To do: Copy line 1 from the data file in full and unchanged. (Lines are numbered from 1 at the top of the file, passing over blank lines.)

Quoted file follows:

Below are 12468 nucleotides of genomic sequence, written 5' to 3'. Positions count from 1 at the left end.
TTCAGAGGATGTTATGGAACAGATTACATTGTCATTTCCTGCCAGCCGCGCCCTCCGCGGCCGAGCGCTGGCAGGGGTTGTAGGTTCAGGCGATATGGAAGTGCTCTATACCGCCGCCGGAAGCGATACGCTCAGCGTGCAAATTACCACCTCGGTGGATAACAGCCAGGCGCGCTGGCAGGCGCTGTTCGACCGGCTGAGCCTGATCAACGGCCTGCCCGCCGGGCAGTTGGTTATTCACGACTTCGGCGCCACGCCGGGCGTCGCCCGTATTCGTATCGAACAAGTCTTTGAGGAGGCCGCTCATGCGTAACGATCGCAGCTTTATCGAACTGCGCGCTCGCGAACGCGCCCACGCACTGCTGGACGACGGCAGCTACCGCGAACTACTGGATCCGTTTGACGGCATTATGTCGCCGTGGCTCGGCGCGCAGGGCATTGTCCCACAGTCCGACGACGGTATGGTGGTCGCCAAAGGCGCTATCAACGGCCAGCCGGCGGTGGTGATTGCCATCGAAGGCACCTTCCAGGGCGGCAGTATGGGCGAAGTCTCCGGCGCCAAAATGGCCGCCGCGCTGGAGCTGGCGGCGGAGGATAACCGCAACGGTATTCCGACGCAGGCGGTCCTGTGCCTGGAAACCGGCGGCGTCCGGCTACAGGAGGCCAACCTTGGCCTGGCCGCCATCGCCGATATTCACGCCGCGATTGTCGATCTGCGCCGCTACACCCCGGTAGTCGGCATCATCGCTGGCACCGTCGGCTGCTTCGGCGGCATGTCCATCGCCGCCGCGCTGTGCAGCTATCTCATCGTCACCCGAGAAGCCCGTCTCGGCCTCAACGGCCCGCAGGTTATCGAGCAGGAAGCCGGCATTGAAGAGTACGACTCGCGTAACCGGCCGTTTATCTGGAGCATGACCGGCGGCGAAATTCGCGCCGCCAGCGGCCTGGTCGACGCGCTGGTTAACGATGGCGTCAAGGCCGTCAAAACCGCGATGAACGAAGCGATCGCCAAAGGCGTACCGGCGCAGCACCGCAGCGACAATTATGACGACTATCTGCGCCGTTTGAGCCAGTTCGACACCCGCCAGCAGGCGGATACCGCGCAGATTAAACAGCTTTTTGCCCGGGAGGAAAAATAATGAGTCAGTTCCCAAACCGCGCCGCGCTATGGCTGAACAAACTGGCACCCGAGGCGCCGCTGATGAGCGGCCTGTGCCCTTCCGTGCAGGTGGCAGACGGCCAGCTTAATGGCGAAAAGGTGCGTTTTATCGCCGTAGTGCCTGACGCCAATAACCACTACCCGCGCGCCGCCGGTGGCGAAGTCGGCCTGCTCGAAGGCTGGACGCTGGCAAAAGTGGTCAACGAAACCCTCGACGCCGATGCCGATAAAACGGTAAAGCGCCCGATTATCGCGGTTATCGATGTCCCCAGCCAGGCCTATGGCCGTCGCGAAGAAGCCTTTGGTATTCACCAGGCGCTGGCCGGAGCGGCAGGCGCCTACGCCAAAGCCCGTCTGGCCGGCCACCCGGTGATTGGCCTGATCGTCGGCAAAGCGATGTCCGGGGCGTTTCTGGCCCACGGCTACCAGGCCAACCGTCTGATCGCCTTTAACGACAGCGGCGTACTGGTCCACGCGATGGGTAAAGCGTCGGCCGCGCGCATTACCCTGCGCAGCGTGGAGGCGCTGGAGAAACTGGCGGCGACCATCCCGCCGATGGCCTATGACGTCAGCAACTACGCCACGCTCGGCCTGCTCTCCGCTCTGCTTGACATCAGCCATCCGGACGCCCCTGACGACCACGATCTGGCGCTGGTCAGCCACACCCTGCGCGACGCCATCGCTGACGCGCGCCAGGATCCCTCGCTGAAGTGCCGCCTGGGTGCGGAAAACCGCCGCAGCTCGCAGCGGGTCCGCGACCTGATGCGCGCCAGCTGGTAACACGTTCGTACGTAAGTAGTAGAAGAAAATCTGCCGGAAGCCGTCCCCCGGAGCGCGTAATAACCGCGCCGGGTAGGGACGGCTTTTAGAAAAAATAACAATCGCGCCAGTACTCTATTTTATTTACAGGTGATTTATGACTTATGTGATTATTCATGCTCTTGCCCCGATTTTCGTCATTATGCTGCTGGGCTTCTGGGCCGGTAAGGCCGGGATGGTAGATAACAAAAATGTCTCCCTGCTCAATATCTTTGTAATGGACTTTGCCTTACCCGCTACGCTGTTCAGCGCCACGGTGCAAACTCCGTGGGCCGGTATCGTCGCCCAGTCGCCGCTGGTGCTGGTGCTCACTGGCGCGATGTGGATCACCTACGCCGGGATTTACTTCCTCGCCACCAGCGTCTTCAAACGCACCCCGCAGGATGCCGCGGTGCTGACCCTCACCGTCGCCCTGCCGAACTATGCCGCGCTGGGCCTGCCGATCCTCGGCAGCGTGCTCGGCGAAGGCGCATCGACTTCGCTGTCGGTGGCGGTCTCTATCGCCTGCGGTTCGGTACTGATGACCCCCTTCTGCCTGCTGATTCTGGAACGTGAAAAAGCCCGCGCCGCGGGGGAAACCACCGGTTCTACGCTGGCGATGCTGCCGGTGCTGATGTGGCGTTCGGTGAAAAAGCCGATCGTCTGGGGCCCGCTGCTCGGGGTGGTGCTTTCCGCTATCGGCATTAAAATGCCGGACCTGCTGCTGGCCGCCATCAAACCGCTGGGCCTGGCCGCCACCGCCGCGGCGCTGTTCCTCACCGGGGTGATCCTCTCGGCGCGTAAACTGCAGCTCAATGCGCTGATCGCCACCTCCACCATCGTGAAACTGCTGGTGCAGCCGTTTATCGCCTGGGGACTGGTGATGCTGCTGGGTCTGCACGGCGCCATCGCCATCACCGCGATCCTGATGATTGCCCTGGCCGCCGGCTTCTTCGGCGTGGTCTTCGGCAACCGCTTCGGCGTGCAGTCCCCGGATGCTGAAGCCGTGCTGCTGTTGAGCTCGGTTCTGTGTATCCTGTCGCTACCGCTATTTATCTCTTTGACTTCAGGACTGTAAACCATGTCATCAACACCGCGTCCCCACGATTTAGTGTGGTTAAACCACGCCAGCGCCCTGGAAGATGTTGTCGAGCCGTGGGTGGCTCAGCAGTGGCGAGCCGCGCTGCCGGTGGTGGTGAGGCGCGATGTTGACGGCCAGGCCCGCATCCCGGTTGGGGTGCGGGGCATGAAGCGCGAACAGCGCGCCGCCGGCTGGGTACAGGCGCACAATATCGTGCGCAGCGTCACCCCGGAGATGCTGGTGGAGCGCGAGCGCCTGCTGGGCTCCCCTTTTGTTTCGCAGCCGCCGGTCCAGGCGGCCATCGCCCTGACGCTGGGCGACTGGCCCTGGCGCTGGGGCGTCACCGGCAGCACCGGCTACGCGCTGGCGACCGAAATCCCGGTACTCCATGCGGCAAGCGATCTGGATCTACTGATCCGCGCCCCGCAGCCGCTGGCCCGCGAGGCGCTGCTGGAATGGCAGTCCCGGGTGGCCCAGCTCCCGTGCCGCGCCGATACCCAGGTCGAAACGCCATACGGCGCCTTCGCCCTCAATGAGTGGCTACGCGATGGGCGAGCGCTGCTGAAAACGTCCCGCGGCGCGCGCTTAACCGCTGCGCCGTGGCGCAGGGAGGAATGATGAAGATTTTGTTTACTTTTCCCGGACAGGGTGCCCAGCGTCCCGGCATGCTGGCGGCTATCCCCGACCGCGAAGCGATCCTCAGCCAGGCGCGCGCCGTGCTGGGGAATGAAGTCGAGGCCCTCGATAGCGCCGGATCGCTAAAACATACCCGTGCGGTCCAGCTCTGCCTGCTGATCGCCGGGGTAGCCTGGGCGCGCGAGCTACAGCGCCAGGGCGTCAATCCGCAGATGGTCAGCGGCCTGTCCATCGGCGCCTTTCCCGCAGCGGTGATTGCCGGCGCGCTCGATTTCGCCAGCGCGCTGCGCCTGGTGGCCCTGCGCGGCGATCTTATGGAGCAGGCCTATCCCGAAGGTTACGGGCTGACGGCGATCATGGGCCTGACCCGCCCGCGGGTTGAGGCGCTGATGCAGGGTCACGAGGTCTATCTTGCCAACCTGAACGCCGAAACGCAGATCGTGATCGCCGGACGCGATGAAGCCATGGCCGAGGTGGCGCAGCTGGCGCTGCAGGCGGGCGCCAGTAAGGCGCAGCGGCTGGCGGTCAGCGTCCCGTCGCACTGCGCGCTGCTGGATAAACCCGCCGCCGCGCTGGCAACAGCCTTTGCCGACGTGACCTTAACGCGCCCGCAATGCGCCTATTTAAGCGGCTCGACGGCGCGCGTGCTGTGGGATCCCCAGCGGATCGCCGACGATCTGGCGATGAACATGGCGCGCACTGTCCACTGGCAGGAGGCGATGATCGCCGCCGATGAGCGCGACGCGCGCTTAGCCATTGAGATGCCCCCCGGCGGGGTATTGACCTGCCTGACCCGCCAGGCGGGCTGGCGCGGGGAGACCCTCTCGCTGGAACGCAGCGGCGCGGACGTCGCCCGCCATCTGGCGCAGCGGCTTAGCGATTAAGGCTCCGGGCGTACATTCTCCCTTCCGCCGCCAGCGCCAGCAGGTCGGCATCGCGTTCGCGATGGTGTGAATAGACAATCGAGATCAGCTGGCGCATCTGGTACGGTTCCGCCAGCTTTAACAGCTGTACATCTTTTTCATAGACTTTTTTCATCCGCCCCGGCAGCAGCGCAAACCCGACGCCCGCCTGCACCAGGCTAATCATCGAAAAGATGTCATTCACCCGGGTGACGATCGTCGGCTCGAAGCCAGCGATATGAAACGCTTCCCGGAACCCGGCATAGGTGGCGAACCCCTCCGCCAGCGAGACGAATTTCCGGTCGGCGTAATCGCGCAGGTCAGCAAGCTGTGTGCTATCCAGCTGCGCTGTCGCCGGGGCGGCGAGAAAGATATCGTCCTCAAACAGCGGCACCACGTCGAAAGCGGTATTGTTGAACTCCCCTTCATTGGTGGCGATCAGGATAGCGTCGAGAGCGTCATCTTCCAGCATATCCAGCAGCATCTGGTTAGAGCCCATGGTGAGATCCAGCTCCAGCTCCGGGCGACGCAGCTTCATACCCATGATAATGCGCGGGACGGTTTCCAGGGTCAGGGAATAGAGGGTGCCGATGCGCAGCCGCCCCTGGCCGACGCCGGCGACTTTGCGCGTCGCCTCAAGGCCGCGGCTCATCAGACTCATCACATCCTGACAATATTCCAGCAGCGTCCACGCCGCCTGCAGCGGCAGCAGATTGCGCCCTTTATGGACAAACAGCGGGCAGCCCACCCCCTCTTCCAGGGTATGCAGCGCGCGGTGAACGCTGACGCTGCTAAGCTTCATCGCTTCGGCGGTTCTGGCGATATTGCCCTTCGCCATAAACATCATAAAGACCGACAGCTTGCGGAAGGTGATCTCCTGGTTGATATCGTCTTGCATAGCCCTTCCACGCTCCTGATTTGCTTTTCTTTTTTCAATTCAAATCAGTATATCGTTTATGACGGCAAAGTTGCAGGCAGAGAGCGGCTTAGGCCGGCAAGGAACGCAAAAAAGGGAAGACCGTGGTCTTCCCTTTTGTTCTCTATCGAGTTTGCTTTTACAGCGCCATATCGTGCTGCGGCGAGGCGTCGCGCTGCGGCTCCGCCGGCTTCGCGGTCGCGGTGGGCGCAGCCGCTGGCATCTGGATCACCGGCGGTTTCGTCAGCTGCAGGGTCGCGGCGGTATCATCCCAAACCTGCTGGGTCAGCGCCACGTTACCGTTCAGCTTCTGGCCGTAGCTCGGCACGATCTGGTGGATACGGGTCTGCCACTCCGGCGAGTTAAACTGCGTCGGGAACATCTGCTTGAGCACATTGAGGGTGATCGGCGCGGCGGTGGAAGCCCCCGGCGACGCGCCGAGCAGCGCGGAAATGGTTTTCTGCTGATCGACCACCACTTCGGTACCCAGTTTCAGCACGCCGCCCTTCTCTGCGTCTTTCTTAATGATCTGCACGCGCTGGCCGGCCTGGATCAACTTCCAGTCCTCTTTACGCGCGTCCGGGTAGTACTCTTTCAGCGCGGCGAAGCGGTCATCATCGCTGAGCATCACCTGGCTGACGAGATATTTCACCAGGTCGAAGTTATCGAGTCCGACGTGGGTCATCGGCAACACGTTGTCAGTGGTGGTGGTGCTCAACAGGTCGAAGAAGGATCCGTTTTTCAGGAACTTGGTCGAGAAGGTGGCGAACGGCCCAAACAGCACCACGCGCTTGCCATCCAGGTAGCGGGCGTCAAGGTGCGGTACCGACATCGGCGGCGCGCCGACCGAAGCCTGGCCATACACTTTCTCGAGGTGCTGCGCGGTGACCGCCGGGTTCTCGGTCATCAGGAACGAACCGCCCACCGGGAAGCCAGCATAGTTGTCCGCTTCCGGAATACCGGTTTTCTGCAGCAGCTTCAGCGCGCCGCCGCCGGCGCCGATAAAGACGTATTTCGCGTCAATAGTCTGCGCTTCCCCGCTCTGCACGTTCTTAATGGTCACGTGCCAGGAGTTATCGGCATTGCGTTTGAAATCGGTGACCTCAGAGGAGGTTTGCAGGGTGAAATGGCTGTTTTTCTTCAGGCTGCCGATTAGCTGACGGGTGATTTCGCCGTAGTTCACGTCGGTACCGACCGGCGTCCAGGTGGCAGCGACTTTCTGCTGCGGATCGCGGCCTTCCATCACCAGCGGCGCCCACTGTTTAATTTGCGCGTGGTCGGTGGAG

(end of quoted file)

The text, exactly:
Below are 12468 nucleotides of genomic sequence, written 5' to 3'. Positions count from 1 at the left end.